History of Hypochlorous Acid
Hypochlorous acid was identified in 1834 by a French chemist, Antoine Jérôme Balard and was used as an antiseptic for traumatic wounds in World Wars I and II. Environmental sanitation applications were later developed to aid gangrene, diphtheria and scarlet fever. Decades later came the discovery that HOCL is naturally formed within human neutrophils. Its biocidal properties are very powerful and its benefits are endless.
HOCL is documented with numerous studies of how it has excelled in professional fields such as ophthalmology, dentistry, veterinary, and wound care. HOCL has proven to be highly effective against viruses such as SARS-CoV 2, E. coli, Salmonella, Listeria, MRSA, Norovirus, H1N1, Staph/VRE, Pseudomonas, and all Avian Flus, even at lower concentrations. It is also recognized and regulated by the FDA, CDC, EPA, NSF, and USDA.
How is HOCL Made?
Hypochlorous acid can be produced in a couple of ways: one is by combining water (H2O) and salt (NaCI) to make a salt water brine which then passes through an electrolyzed chamber and is often referred to as Electrolyzed Water or EOW. This approach is widely used, however this can require a setup of some hefty and expensive equipment.
How is the Powder-Form of HOCL Made?
Sodium dichloroisocyanurate dihydrate, or NaDCC (anhydrous: CAS no. 2893-78-9; dihydrate: CAS no. 51580-86-0) is a solid chlorine bleaching agent generally used as an alternative to sodium hypochlorite (bleach). The granules are generally made when NaDCC and a dilute solution of copper (II) sulfate are mixed, producing an intense lilac precipitate of the complex salt sodium copper dichloroisocyanurate. The reactions between dichloroisocyanurate salts (Na, K, Li, Ba, Ca) and transition metal salts (Ni, Cu, Cd) are described in patent US 3'055'889. The overall reaction is: CuSO4 + 4 Na(C3N3O3Cl2) → Na2[Cu(C3N3O3Cl2)4] + Na2SO4 Although the bleaching agent in most chlorine based bleach is sodium hypochlorite, the sodium salt of dichloroisocyanuric acid, sodium dichloroisocyanurate, is the active ingredient in many commercial disinfectant bactericides, algicides, and cleaning agents. When our powder is mixed in an appropriate water dilution, it produces a chemical reaction, among a variety of chlorinated and non-chlorinated isocyanurates, and free available chlorine (FAC) in the form of hypochlorous acid (HOCL). Hypochlorous Acid is widely used for treating potable water, wastewater, water in swimming pools and spas, and many industrial water systems.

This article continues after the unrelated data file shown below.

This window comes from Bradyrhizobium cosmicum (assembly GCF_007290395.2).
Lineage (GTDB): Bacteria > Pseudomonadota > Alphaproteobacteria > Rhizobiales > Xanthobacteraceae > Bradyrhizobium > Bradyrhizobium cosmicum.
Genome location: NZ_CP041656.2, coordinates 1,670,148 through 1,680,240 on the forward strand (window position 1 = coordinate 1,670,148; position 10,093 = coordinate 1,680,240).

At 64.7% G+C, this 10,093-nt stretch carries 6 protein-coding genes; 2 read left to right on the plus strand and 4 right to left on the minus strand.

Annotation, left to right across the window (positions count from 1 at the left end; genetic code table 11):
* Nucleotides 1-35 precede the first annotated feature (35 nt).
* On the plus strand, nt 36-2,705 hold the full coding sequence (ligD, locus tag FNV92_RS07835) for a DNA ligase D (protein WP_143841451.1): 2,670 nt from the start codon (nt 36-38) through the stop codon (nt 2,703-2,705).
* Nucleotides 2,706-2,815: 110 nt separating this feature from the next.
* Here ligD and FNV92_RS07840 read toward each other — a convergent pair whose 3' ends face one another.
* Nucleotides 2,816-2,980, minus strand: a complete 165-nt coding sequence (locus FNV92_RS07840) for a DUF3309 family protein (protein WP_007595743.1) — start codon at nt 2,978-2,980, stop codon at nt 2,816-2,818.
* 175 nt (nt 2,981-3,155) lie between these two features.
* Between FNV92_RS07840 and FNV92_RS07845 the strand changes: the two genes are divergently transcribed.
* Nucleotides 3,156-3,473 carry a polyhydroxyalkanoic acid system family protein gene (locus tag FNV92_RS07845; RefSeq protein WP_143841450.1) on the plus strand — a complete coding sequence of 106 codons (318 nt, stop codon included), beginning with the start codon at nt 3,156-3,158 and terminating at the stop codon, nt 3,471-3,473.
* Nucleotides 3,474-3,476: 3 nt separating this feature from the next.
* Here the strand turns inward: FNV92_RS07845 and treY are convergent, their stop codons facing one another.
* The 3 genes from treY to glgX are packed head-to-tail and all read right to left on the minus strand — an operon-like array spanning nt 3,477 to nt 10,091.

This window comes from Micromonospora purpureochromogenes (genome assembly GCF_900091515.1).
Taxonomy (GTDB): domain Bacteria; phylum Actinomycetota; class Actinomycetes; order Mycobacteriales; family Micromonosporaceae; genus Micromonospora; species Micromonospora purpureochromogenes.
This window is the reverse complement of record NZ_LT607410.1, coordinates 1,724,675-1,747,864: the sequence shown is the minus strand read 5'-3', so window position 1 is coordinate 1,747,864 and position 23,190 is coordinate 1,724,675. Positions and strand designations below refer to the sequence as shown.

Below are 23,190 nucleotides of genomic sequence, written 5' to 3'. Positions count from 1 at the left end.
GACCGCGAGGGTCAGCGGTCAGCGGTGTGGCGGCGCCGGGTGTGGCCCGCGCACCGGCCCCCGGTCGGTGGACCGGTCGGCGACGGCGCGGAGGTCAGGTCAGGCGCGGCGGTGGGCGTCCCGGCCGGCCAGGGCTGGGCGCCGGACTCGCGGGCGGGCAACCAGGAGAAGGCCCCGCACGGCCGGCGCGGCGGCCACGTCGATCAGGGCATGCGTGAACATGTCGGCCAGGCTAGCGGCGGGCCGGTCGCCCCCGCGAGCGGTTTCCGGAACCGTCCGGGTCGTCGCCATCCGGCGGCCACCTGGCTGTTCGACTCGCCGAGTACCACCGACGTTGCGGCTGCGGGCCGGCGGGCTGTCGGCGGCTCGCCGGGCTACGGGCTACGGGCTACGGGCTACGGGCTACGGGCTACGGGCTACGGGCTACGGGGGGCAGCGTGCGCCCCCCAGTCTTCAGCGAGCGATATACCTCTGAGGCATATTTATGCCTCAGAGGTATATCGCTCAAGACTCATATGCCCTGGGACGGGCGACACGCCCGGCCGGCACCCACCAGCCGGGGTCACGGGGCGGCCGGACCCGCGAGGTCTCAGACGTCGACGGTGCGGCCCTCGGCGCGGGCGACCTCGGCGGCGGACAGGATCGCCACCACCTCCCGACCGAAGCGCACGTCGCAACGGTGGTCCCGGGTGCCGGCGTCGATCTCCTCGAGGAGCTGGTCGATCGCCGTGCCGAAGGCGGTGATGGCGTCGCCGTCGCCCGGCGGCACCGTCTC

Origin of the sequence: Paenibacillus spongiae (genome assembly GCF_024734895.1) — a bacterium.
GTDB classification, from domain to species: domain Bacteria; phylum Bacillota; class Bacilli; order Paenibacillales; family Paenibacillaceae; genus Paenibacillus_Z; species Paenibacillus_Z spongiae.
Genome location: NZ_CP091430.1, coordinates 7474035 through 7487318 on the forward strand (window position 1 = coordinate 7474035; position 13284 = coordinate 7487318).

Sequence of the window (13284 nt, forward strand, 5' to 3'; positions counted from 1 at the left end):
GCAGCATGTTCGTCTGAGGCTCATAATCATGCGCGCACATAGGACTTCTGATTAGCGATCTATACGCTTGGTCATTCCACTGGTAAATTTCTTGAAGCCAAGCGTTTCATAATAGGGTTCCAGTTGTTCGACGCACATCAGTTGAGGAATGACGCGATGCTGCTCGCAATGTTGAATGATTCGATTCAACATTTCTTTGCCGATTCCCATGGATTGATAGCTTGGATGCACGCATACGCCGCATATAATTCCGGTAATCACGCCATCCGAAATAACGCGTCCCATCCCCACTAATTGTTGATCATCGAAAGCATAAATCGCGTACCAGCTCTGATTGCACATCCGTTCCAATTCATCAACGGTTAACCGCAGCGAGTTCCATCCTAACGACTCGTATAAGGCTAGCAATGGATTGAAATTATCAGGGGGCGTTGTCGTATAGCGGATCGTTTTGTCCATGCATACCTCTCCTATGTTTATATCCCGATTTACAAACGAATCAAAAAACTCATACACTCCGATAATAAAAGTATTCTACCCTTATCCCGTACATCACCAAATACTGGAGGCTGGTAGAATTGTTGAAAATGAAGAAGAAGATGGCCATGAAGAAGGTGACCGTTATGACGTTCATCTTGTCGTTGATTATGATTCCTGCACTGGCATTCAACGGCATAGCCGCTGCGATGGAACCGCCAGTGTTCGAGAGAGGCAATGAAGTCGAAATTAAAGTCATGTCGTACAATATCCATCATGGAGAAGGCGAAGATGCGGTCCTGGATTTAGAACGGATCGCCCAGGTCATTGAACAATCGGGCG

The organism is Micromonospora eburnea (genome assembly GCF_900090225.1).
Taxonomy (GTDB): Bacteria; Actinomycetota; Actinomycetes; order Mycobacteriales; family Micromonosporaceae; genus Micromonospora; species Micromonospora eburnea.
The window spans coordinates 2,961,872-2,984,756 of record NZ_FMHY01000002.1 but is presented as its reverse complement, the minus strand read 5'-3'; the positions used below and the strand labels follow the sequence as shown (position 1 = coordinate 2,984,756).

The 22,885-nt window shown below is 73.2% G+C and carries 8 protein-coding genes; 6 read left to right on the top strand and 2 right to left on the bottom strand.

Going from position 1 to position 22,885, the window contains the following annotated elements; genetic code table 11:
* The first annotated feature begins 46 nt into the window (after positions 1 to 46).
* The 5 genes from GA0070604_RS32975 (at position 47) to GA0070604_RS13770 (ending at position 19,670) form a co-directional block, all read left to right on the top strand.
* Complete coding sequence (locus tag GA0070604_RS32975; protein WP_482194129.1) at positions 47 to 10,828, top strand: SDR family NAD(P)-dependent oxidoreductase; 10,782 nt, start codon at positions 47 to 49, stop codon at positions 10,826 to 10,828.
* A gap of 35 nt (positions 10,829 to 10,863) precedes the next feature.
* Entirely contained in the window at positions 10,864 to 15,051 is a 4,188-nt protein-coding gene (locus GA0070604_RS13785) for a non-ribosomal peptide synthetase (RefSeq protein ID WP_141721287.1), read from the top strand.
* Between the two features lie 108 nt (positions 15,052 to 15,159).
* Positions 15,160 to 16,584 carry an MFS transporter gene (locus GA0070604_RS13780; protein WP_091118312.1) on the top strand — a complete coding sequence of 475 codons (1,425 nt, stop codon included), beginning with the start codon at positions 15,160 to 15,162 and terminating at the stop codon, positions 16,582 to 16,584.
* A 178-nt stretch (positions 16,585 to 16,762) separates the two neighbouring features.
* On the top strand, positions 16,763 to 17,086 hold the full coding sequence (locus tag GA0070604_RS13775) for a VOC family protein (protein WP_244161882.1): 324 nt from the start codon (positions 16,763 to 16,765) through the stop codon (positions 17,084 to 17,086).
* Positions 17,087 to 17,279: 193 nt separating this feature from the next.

HOCL is the most effective oxidant in the chlorine family, which by nature, gives it a light chlorinated smell that quickly evaporates once bacteria is deactivated. When diluted with H2O, our concentrate results in a chemical reaction that creates hypochlorous acid, a stronger oxidant than chlorine and household bleach under standard conditions.
We pay attention to the pH levels in what we eat, drink, and put on our skin. It is an important quantity that reflects the chemical conditions of a solution. The pH can also control microbial activity and the behavior of chemicals. To ensure that your solution is at it's highest efficacy, test it once a month with pH strips to check that the pH remains between 5-7, where HOCL is most present.
HOCL has a neutral pH of 5-7, making it a weak acid. On the other hand, hypochlorite bleach (OCl-) has a pH level of 12-14, which is hazardous to your eyes, lungs and skin.
Bleach, or hypochlorite (OCl-) is negatively charged, whereas Hypochlorous acid (HOCL) has a neutral charge. Disinfectants and pathogens interact like magnets, attracting or repelling each other. Bacteria and hypochlorite (OCl-) repel each other because they are both negatively charged.
Hypochlorous acid's neutral charge does not repel bacteria, but in fact, attracts them. Bacteria walls are easily penetrated, resulting in quickly killing the cells.
For a thorough review of Hypochlorous Acid, click the link below: